THOUSANDS of people have called for all European Union flags to be removed from public buildings.
By Colin Todhunter, Global Research, July 29, 2016
Over half the population of the European Union (EU) is overweight or obese. Without effective action, this number will grow substantially in the next decade warns an important new report.‘A Spoonful of Sugar: How the Food Lobby Fights Sugar Regulation in the EU’, by the research and campaign group Corporate Europe Observatory (CEO), notes that obesity rates are rising fastest among lowest socio-economic groups. That’s because energy-dense foods of poor nutritional value are cheaper than more nutritious foods, such as vegetables and fruit, and relatively poor families with children purchase food primarily to satisfy their hunger.
By Peter Spence, 29 July 2016
The success of British firms in repositioning to markets further afield has helped boost overall export growth above the global rate of expansion for the first time since 2006, according to the Office for National Statistics (ONS).
Money On The Never Never – Borrowed money that’s never repaid
By Dan Denning, Capital and Conflict, Thursday 28 July 2016
A perpetual bond is borrowed money that never has to be repaid. A government issues the bond at a fixed interest rate, payable via coupon in perpetuity, with the principal never to be repaid, unless the government chooses to redeem the bond. This may seem crazy. But keep in mind that Japan may join France and Spain, who’ve already taken advantage of ultra-low interest rates to sell bonds that mature in 50 years (2066). Ireland and Belgium have sold 100-year (or century bonds) in private placements (not auctions).
My point is: with official interest rates at record lows, governments are not shy about selling long-term debt now. The demand is voracious, as central bankers hoover up shorter maturities. And the cost is low. From a purely rational point of view, if you’re a government, why wouldn’t you borrow at these prices?
By Ambrose Evans-Pritchard, Telegraph, 28 July 2016 • 8:38pm
The International Monetary Fund’s top staff misled their own board, made a series of calamitous misjudgments in Greece, became euphoric cheerleaders for the euro project, ignored warning signs of impending crisis, and collectively failed to grasp an elemental concept of currency theory.
This is the lacerating verdict of the IMF’s top watchdog on the Fund’s tangled political role in the eurozone debt crisis, the most damaging episode in the history of the Bretton Woods institutions.
Read full story (Recommended): http://www.telegraph.co.uk/business/2016/07/28/imf-admits-disastrous-love-affair-with-euro-apologises-for-the-i/
What better way to mark the end of the first full week of the new government than to be able to report that a TaxPayers’ Alliance proposal has already been adopted? In The Spending Plan which we published last year, we noted that the number of people registered with GP surgeries in England exceeded the actual population by more than 2.2 million due to double counting of people who have changed surgery, moved overseas or died. Given that surgeries receive an annual payment for each person on their roll, these “ghosts patients” are unfairly increasing the bill to taxpayers by more than £100 million. So we were delighted by the announcement that ministers are to take action to deal with the issue – news which our Research Director, Alex Wild, welcomed in this BBC radio interview.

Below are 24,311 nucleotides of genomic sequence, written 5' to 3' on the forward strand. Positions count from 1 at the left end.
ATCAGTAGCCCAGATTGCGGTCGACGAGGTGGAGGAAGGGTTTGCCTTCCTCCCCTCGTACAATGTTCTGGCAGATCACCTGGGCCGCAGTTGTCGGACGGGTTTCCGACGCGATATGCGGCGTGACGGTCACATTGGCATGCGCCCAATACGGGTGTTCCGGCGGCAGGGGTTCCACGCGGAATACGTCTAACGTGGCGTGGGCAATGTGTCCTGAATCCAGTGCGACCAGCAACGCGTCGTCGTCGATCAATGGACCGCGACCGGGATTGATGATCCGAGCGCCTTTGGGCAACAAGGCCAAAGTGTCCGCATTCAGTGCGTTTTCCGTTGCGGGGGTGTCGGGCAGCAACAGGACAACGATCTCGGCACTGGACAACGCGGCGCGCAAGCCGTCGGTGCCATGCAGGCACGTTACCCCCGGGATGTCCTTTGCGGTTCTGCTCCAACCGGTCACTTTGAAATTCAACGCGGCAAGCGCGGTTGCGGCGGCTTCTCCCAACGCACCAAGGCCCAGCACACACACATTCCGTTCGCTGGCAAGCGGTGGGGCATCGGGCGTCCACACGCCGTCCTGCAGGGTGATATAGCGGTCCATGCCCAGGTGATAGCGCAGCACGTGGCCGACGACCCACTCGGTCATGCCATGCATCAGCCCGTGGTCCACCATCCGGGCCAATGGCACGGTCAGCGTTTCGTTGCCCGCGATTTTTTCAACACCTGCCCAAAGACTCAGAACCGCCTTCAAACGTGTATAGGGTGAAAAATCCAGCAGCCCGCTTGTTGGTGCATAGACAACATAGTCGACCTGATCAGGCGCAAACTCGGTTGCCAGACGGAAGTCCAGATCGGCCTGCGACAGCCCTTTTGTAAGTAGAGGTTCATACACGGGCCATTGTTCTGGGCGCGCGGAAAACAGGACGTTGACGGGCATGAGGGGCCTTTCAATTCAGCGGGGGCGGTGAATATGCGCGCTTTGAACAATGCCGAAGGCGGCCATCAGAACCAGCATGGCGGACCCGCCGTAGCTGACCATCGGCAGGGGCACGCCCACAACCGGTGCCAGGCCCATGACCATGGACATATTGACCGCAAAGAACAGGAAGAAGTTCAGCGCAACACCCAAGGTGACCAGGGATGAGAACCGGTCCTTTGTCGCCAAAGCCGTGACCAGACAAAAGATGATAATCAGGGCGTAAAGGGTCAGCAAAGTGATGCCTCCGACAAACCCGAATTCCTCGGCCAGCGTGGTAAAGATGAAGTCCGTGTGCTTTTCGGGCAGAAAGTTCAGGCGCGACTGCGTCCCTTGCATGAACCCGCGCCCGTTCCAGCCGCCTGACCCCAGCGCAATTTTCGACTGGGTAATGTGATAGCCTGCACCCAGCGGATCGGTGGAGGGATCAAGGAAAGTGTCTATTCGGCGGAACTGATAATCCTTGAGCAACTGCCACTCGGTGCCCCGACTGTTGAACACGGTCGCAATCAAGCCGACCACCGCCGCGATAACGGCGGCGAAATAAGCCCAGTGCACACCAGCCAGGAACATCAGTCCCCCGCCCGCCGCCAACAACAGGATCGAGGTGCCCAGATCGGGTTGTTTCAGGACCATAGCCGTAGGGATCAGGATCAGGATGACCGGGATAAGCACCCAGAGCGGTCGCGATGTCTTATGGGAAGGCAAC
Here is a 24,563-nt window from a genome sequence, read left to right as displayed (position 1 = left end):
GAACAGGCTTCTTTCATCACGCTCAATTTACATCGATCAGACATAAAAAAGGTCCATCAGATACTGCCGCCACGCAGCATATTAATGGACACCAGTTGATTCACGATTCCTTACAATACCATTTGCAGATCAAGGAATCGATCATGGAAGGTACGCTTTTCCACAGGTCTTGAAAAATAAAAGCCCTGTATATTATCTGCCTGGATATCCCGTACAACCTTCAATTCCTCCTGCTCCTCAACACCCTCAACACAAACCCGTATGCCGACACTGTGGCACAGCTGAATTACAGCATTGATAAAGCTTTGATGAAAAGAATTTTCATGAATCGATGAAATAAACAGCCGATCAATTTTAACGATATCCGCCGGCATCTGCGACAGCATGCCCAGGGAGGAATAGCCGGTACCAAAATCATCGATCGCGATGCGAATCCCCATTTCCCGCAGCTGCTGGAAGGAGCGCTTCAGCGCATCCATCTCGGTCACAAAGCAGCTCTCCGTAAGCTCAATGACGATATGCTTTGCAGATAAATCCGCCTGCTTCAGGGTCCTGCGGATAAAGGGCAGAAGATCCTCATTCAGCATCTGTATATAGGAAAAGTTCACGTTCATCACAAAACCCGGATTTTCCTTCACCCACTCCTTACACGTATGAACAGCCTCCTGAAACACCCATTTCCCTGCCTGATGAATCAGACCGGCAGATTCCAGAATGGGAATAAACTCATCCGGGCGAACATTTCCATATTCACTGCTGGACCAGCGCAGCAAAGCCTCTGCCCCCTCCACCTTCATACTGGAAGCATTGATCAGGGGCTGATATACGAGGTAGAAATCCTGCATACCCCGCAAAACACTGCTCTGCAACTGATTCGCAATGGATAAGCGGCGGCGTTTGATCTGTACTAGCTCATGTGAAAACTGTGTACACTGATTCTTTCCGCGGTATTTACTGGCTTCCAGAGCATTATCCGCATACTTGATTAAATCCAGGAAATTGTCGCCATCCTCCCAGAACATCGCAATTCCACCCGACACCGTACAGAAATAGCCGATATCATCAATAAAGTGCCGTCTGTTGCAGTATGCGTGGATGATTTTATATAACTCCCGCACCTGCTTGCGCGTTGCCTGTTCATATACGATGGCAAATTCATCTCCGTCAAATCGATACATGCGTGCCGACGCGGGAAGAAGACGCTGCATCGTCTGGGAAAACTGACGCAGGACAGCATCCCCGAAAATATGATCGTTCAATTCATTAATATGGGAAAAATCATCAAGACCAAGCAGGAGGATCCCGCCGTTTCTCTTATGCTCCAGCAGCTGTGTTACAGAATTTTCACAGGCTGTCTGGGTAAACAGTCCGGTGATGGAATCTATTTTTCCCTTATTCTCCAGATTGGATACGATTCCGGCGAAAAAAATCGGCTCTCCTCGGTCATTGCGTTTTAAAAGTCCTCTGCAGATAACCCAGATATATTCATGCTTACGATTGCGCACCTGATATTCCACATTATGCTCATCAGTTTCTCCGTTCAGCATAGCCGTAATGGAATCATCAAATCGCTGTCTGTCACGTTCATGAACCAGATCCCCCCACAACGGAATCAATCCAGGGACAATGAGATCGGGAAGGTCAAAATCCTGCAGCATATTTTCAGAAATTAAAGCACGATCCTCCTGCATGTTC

A NEW Daily Express online poll has revealed that 98 per cent of respondents – 3,548 people – want the historic Brexit vote to be enacted now instead of Britain being embroiled in months or years of talks with Brussels bureaucrats.
Ed – Propaganda and bias ARE the BBC watchwords of our time. Just as the BBC editors are assessing every news story for sections to remove or massage to conform to their politically correct, left liberal, inclusive, diverse racist spin filter – so viewers must watch for the bits they don’t report to understand just how distorted their view of the world is. In doing so you can establish just how far gone the BBC is to losing whatever credibility its ‘news’ service has.
The BBC has unilaterally chosen not to report the Munich attacker’s full name, in what appears to be an attempt to scrub any Muslim or Islamic heritage link to its coverage of the incident.
Most sources at this point suggest that Ali David Sonboly – the Munich attacker who targeted children and killed nine yesterday – is not connected to radical Islam, but the BBC has gone to extraordinary lengths to try to keep any reference to his heritage out of its coverage, opting to name him only as “David Sonboly”.
Other news organisations including the Wall Street Journal, Independent, Daily Mail, and Sky News named the attacker as “Ali David Sonboly” or “David Ali Sonboly”. CNN even referred to him simply as “Ali Sonboly”.
Since the vote, we’ve seen UK unemployment decrease, wages rise, mortgage lending increase, retail sales surge and UK borrowing slow. On the markets, the FTSE 100 is up and the FTSE 250 is still near its pre-Brexit record high. Interest rates have been held at 0.5% and the Bank of England has said that Brexit has not caused a sharp slowdown in the British economy. Indeed, the IMF has even admitted that the UK’s economy is due to outgrow both France and Germany’s and the new Chancellor, Philip Hammond, has confessed that there is no need for an emergency budget. Despite the recent PMI numbers, the evidence is overwhelmingly positive – including factory export growth at a two year high.
In coming weeks, the situation has the potential to create at least near-term global market turmoil as financial and political risks collide. It also threatens to catch many investors, who had assumed the world’s banking woes were largely in check after the financial crisis, by surprise.
With that in mind, here’s a short guide to what you need to know about Italy’s banks.